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Geometrical models of left ventricular contraction from MRI of the normal and spontaneously hypertensive rat heart

Wise, Richard Geoffrey, Huang, Christopher L.-H., Al-Shafei, Ahmed I. M., Carpenter, T. Adrian and Hall, Laurance D. 1999. Geometrical models of left ventricular contraction from MRI of the normal and spontaneously hypertensive rat heart. Physics in Medicine and Biology 44 (10) , pp. 2657-2676. 10.1088/0031-9155/44/10/319

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Abstract

This study develops a quantitative analysis and model for the differences in left ventricular dynamics in normal and spontaneously hypertensive rats, as determined using non-invasive magnetic resonance imaging (MRI). We emerge with a characterization of the geometrical changes in the left ventricle resulting from hypertension. In addition, the techniques we have adopted are potentially applicable to the study of other disease models for important human cardiac pathologies. A gradient-echo multislice imaging sequence (echo time 4.3 ms) achieved complete image coverage of the heart at high time resolution (13 ms) through the cardiac cycle. Cardiac anatomy in two age-matched groups of young adult (8 and 12 weeks old) normal Wistar-Kyoto (WKY, n = 8) and spontaneously hypertensive rats (SHR, n = 8) was imaged in synchrony with the electrocardiographic R wave in defined planes both parallel and perpendicular to the principal cardiac axis. The transverse left ventricular image sections were circularly symmetrical; this permitted application of different analytical models for the three-dimensional geometry of the epi- and endocardial borders. An ellipsoidal figure of revolution offered an effective description of the three-dimensional left ventricular geometry throughout the cardiac cycle in both normal WKY and SHR animals. The model successfully characterized both the dynamic changes in the shape of the left ventricle through the cardiac cycle and the pathological alterations resulting from spontaneous hypertension. The elliptical model also formed the basis of a simple stress distribution analysis. Such parametric descriptions thus provided a useful alternative to more complex finite element analyses of cardiac function. The eccentricity of the ventricle was characterized by an ellipticity factor a, where a = 1 for a sphere and a<1 for a prolate ellipsoid. At end systole, the endocardial surface of the left ventricle gave a = 0.43±0.02 and 0.49±0.02 for the WKY and SHR animals respectively (probability, P<0.05). At end diastole, the endocardial surface of the left ventricle gave a = 0.58±0.02 and 0.63±0.02 for the WKY and SHR animals respectively (P<0.05). Such a difference in ventricular shape was a potential adaptation to increased blood pressure. Hypertension thus altered the left ventricular ellipticity to give a more spherical geometry compared with the normal rats.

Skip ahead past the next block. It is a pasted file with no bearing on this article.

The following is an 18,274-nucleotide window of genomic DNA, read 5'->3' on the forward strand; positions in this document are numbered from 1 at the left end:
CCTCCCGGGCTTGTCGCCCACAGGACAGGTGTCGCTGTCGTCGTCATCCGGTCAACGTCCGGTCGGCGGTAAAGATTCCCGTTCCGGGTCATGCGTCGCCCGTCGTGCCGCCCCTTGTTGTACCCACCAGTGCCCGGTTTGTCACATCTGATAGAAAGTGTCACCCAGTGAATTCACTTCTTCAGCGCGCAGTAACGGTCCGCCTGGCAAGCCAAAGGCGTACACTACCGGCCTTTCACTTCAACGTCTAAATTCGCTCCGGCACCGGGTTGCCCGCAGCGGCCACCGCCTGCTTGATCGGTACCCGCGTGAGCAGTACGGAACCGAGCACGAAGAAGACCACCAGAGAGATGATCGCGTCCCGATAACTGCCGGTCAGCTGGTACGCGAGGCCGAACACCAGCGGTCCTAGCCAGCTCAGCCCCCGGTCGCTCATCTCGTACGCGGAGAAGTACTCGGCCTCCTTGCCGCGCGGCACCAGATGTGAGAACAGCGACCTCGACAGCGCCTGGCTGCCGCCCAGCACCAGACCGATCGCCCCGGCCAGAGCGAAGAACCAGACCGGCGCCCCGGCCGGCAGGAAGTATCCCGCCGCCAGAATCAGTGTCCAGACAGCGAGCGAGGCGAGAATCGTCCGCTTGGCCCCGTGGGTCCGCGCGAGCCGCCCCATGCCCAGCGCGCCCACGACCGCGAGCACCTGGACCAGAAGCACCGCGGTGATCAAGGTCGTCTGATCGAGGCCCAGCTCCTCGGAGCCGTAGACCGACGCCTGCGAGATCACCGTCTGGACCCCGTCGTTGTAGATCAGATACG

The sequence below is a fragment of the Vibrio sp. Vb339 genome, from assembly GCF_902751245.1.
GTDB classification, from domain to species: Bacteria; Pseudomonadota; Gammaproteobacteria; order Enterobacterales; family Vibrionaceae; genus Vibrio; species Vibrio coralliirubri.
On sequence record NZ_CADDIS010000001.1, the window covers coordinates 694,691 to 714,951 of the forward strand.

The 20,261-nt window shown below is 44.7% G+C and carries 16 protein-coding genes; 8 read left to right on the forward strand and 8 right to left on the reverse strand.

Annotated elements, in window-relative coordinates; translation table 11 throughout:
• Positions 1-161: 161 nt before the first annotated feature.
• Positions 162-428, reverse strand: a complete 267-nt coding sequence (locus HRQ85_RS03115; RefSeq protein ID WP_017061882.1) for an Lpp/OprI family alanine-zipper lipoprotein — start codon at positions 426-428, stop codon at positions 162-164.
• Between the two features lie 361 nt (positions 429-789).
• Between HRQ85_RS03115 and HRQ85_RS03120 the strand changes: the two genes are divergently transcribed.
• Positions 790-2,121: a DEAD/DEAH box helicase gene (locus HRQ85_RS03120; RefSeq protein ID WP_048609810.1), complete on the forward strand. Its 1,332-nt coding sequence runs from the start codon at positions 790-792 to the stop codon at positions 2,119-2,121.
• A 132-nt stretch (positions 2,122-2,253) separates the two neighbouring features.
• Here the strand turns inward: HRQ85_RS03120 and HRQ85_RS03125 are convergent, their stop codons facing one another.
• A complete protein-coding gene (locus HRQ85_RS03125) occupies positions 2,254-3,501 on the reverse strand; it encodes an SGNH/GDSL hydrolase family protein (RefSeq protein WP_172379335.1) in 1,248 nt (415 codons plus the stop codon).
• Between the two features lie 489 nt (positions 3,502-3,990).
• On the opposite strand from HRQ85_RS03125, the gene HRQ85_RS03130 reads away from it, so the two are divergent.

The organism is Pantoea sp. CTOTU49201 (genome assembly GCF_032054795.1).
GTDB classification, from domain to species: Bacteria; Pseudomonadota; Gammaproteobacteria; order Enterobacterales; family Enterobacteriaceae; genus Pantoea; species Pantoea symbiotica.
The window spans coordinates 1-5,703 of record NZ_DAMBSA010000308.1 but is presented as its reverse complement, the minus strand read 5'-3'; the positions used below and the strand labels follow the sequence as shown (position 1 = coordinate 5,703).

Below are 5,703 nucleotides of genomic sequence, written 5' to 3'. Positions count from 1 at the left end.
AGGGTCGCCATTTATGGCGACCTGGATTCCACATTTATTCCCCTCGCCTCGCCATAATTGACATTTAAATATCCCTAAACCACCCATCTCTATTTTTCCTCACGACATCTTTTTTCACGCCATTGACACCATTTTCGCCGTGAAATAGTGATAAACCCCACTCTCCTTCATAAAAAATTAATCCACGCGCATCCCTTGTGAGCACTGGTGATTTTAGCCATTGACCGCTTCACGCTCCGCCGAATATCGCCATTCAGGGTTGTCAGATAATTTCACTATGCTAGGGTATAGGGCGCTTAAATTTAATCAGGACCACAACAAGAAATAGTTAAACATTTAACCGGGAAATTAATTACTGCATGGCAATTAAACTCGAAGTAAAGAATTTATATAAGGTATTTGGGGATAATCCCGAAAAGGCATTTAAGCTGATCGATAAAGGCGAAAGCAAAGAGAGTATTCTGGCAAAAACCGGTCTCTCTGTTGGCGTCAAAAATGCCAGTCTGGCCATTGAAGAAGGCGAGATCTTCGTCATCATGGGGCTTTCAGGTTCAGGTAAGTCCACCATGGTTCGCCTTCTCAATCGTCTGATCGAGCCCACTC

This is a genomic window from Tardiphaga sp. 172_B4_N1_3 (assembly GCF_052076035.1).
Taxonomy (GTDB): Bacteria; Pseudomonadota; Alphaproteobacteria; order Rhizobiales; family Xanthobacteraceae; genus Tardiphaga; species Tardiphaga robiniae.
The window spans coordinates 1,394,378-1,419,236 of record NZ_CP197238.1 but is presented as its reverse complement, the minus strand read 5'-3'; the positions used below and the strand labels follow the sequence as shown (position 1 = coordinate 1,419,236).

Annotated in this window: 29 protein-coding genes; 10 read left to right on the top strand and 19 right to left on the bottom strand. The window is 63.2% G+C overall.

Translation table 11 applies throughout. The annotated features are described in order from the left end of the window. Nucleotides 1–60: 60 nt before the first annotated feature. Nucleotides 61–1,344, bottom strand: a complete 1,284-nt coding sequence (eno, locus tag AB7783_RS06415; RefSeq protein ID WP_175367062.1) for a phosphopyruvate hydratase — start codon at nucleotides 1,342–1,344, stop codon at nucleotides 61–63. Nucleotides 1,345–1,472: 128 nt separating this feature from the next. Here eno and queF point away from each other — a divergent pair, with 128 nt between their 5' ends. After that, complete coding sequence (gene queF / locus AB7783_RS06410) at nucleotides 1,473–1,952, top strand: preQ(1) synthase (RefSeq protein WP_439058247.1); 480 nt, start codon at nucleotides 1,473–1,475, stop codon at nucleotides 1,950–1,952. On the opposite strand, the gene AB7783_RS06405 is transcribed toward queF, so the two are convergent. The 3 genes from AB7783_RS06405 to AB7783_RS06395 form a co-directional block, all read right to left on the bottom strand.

Item Type: Article
Date Type: Publication
Status: Published
Schools: Psychology
Neuroscience and Mental Health Research Institute (NMHRI)
Subjects: B Philosophy. Psychology. Religion > BF Psychology
R Medicine > RC Internal medicine > RC0321 Neuroscience. Biological psychiatry. Neuropsychiatry
Publisher: IOP Publishing
ISSN: 0031-9155
Last Modified: 04 Jun 2017 04:09
URI: http://orca.cf.ac.uk/id/eprint/33541

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